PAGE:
Sunday, April 8, 2018

Making a Decision to Share Hope: Janet Singer of ocdtalk and her book Overcoming OCD: A Journey to Recovery

I was updating my blogroll and discovered ocdtalk's book, Overcoming OCD: A Journey to Recovery, a chronicle of finding treatment for her son Dan's OCD, and being an advocate for OCD Awareness.

She mentions her book and her blog as two decisions she agonized over in her post OCD and Making Important Decisions.

Two of the most important decisions I’ve made over the past decade are starting this blog and writing my book. I truly agonized over both of them. Who am I to write about obsessive-compulsive disorder? I don’t even have the disorder! What could I contribute that would possibly be of any value? I’m no expert. All I have are my own thoughts and experiences to share. People will laugh, or even worse, criticize me. They’ll get angry. Of course, I could go on and on. I had no shortage of reasons why I shouldn’t write about my family’s experiences with OCD.
But even with all my  misgivings, I took the plunge. I had to. I owed it to myself and my son to try to find some meaning in his suffering from severe OCD. The results have gone way beyond my wildest dreams and in retrospect, my concerns about my “credentials” almost seem ludicrous. Being an expert is not what it’s about. My main goal, from the very beginning, has been to share our story so that others will find hope, and to spread the word that OCD, no matter how severe, is treatable.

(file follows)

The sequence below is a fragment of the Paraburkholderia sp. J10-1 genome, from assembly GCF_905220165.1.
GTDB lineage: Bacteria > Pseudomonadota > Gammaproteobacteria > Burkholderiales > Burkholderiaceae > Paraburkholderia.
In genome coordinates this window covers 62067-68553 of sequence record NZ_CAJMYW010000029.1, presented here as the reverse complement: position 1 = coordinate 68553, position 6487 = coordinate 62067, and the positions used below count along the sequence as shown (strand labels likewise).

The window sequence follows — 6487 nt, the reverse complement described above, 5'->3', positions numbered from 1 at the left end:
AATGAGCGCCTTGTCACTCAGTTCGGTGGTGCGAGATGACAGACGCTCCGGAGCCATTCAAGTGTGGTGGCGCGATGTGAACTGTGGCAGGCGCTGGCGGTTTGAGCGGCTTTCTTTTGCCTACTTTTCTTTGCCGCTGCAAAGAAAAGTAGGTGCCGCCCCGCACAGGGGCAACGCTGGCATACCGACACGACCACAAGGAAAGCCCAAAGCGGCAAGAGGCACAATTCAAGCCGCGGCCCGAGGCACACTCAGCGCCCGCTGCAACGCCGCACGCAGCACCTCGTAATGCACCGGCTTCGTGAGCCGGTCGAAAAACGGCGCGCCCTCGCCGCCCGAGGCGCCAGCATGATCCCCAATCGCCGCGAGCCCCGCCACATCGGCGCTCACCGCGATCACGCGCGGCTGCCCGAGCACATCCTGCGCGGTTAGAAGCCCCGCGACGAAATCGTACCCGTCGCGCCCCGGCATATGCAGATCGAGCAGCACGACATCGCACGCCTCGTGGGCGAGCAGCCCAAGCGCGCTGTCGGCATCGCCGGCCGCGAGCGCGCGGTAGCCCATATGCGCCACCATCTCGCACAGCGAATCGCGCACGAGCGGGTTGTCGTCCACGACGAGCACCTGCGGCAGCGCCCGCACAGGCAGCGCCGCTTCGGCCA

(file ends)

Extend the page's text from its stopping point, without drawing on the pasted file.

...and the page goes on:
She goes on to describe doubt being the cornerstone of OCD, and this describes much of my experience. Choosing to get treatment was very difficult for me because making any choice was enveloped in a cloud of doubts and compulsive researching. Calling for an appointment with an ERP therapist in 2006 took months of rehearsing what to say, and wondering if I was making a mistake, and of course, making phone calls is one of my most dreaded things anyway.

I do not regret making the decision to call, and the decision to persevere in treatment. Writing this blog was an exposure for me as well, and like Janet, I had doubts. Having OCD didn't make me feel "qualified" to write a blog, because I believed I had to write perfectly and with absolute certainty. Every post I published was a victory for my life over my OCD. Readers found me, and it was a relief to not be alone, and satisfying to be of help by sharing my story.

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